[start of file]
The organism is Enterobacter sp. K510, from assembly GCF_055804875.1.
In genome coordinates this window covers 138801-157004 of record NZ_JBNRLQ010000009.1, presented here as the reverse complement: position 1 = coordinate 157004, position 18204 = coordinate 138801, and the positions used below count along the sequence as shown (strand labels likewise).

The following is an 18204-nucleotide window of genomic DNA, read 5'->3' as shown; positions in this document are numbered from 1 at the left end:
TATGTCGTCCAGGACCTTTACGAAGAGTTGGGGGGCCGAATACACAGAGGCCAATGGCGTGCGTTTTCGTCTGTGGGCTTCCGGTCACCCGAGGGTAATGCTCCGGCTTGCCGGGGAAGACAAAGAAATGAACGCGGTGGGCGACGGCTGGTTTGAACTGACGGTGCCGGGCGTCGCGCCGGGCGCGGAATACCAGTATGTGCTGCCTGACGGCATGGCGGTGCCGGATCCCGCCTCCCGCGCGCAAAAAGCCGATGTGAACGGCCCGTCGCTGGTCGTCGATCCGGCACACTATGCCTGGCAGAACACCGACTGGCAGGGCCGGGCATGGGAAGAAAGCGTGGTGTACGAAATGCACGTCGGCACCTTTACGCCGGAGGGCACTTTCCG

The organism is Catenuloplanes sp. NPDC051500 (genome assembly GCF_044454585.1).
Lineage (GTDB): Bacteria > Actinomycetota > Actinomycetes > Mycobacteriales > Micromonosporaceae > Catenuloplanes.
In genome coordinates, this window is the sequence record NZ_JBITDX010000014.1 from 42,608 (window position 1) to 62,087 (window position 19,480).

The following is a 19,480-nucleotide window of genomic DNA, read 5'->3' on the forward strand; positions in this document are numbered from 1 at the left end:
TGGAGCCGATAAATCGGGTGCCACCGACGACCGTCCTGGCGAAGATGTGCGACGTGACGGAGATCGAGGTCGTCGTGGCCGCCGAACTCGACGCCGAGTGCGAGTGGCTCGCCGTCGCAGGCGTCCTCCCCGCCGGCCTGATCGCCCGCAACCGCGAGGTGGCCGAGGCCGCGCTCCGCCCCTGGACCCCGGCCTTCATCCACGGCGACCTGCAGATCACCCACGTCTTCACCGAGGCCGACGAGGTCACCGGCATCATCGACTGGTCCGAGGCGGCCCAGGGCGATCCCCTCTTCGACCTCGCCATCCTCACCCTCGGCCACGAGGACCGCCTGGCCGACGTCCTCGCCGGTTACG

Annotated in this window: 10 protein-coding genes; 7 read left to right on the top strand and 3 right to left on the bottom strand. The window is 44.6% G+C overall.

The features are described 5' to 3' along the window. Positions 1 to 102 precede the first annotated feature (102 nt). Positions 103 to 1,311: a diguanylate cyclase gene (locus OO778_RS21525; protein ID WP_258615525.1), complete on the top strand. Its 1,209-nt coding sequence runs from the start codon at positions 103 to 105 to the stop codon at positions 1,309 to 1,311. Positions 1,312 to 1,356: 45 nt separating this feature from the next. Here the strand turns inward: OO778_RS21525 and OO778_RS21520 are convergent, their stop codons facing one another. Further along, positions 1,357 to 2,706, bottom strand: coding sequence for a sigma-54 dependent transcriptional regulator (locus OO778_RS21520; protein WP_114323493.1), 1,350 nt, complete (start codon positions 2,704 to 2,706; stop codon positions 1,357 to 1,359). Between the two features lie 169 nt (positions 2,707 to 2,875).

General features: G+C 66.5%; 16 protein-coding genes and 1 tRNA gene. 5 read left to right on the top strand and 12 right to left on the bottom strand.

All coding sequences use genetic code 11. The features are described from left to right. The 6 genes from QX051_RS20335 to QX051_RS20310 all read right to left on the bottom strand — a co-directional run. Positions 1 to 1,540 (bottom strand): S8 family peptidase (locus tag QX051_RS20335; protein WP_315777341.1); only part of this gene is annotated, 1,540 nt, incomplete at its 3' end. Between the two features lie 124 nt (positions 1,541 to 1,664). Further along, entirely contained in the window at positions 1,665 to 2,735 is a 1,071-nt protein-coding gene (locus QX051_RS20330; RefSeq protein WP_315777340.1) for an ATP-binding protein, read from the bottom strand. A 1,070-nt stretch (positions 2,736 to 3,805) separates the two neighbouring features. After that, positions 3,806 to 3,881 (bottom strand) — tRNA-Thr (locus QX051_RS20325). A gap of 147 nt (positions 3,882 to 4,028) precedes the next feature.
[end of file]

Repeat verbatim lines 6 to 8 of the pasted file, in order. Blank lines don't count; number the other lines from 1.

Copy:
Lineage (GTDB): Bacteria > Actinomycetota > Actinomycetes > Mycobacteriales > Micromonosporaceae > Catenuloplanes.
In genome coordinates, this window is the sequence record NZ_JBITDX010000014.1 from 42,608 (window position 1) to 62,087 (window position 19,480).

The following is a 19,480-nucleotide window of genomic DNA, read 5'->3' on the forward strand; positions in this document are numbered from 1 at the left end: